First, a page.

Wearing it’s movie heritage like a badge of honour, elements of Highlander, Braveheart, Predator and Alien all seemingly thrown into a medieval melting pot and boiled down to their core constituents, Outlander is something of a throwback to 80s actioners.
The film tells of the arrival of a soldier from another world, Kainan (Jim Caviezel), on Earth in the time of the Vikings. Bringing with him an alien stowaway, the Moorwen, on his crashed ship, Kainan must convince his captors, Wulfric (Jack Huston) and King Rothgar (John Hurt), that he can defeat this seemingly unstoppable new enemy before it destroys them all.
During its opening moments, depicting the freefall of an alien spaceship through Earth’s atmosphere and into a Norwegian lake, Outlander impresses with decent FX, suggesting the high concept plot will at least entertain visually.
The introduction of Kainan is done with minimal dialogue and a dash of humour, allowing the story to get moving quickly rather than weigh itself down with exposition. Caviezel may not have too much charisma, but he certainly looks the part of the gung-ho warrior.
From here the film picks up pace, Kainan’s discovery of a destroyed Viking village soon leading to his capture by Wulfric and his introduction to his new home. Kainan’s lack of concern at being trapped in such a locale isn’t touched upon in the script and there’s a distinct lack of culture clash references that might be expected.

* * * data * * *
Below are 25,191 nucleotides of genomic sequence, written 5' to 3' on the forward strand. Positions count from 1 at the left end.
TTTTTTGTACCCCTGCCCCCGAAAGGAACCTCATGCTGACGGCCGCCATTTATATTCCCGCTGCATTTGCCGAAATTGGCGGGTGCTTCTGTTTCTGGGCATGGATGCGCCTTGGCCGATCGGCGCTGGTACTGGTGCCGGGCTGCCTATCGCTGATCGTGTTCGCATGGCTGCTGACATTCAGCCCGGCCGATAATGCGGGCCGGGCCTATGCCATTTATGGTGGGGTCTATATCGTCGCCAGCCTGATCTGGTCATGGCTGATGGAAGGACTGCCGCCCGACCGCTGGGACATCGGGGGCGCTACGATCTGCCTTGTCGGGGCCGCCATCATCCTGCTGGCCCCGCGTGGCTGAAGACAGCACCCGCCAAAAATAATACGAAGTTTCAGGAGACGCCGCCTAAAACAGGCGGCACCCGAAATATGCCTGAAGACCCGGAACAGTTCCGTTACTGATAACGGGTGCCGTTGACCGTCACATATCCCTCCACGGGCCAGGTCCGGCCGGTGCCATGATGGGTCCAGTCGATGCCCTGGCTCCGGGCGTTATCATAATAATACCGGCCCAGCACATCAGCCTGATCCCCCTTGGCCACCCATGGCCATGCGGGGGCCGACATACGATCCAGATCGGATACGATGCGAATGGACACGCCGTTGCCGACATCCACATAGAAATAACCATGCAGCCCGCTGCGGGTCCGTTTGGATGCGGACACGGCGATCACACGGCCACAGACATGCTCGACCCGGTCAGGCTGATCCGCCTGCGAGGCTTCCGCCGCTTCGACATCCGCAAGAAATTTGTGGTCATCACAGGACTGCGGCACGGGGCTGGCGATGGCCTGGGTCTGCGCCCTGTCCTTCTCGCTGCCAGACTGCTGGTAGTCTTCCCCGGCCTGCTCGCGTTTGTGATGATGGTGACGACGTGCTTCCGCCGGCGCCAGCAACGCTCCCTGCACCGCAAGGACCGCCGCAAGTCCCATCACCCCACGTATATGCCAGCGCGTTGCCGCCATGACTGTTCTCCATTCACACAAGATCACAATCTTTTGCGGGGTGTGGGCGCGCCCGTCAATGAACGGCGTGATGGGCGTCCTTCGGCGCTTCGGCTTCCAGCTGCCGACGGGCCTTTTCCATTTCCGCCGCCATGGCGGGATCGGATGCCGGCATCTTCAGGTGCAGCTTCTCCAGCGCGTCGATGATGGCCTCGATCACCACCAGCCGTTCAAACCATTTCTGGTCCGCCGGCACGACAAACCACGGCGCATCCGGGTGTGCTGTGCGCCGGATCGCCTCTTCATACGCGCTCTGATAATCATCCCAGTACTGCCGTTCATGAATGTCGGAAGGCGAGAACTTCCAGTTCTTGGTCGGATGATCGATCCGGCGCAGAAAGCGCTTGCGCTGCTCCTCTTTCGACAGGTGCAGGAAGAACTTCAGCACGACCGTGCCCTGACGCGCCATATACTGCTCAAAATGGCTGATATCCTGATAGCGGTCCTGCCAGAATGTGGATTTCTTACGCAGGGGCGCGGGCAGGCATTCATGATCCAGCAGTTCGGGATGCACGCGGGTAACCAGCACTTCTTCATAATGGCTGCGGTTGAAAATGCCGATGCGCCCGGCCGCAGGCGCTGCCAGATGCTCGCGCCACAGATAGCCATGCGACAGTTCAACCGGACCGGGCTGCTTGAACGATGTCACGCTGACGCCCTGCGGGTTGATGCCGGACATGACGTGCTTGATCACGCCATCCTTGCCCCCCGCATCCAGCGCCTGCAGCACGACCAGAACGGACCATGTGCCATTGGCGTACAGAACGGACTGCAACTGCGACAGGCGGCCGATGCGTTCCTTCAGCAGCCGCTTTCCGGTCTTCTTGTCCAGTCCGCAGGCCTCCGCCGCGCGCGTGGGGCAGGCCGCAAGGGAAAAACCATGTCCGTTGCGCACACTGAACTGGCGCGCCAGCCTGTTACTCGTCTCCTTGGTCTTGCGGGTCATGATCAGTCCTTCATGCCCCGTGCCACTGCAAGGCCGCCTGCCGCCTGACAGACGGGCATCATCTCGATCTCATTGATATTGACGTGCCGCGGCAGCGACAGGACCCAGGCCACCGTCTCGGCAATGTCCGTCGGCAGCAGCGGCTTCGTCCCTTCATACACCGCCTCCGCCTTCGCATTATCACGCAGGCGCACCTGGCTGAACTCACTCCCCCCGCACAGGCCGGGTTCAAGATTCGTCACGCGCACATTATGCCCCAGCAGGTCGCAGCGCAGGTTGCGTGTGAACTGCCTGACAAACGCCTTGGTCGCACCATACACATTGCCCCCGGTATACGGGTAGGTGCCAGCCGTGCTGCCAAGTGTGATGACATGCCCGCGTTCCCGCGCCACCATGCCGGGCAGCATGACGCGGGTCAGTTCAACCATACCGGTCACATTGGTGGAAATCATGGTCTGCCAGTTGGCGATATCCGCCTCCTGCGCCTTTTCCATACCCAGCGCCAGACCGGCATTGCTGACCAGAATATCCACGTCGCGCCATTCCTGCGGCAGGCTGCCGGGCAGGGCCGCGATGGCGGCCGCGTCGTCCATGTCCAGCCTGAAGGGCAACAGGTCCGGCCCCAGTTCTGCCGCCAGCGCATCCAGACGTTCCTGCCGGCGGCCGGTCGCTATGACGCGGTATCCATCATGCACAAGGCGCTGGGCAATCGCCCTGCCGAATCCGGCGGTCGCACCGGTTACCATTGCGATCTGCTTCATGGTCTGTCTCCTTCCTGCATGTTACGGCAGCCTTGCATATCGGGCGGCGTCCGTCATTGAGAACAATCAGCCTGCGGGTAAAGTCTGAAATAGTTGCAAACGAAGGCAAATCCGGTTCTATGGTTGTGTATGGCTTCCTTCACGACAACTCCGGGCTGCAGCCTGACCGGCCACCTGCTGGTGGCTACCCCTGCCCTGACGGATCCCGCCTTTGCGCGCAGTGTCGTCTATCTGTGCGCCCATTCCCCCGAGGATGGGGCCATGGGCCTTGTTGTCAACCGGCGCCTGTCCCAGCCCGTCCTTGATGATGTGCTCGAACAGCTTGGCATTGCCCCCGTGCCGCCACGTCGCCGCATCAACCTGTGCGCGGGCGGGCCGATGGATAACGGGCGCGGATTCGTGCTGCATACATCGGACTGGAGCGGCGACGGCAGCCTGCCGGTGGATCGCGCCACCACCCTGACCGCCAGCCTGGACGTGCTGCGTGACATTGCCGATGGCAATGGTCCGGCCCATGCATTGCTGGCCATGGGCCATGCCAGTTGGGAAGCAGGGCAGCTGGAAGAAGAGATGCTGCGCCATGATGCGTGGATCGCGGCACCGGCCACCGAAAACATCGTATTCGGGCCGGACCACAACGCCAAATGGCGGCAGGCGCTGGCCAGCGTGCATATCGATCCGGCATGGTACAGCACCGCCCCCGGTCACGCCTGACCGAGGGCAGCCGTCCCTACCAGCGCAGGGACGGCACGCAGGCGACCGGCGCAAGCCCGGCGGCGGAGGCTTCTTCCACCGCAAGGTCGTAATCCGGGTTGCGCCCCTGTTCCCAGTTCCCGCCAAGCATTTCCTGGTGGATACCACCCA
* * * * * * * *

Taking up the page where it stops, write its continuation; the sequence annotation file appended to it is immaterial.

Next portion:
What isn’t expected is the back story given to Kainan and the Moorwen, a very modern take on the traditional monster offered up via various flashbacks. Without spoiling anything, it’s rare for a film to offer compassion towards a pure killing machine but there are a few times when Outlander comes close.
Sophia Myles’, poster girl for the sci-fi/fantasy genres and someone who deserves much more time on both cinema and televisions screens, pops up as love interest Freya, an equal to the testosterone-fuelled men around her. Although Myles holds her own on a few occasions, odd cutting of scenes renders much of her work redundant, things happening just off-screen once too often.
Editing is one of the areas that the film succeeds and fails. The decision to have the Moorwen appear in shadow for the first half is sensible, both setting up a sense of curiosity in the viewer and saving a few pennies of the precious budget. Sadly this judicious editing also stops some scenes dead in their tracks, not something you want in an action film.
While Outlander is efficient in its storytelling, it also can’t help but fall into the trap of rehashing genre cliches that threaten to ruin its otherwise decent work. Unusual dialogue decisions also come across as plain sloppy, characters often remaining silent when they have the opportunity to explain their motives and thereby save lives.
Towards the end of the film, the plotholes are so big you could sail a Viking longboat through them, the last five minutes making little sense if the audience just remembers Kainan’s backstory.
Still, there just aren’t enough alien-Viking-action-romance movies out there today and Outlander passes muster as a fun genre romp that doesn’t take itself too seriously.
Outlander is due to open in UK cinemas on 24 April 2009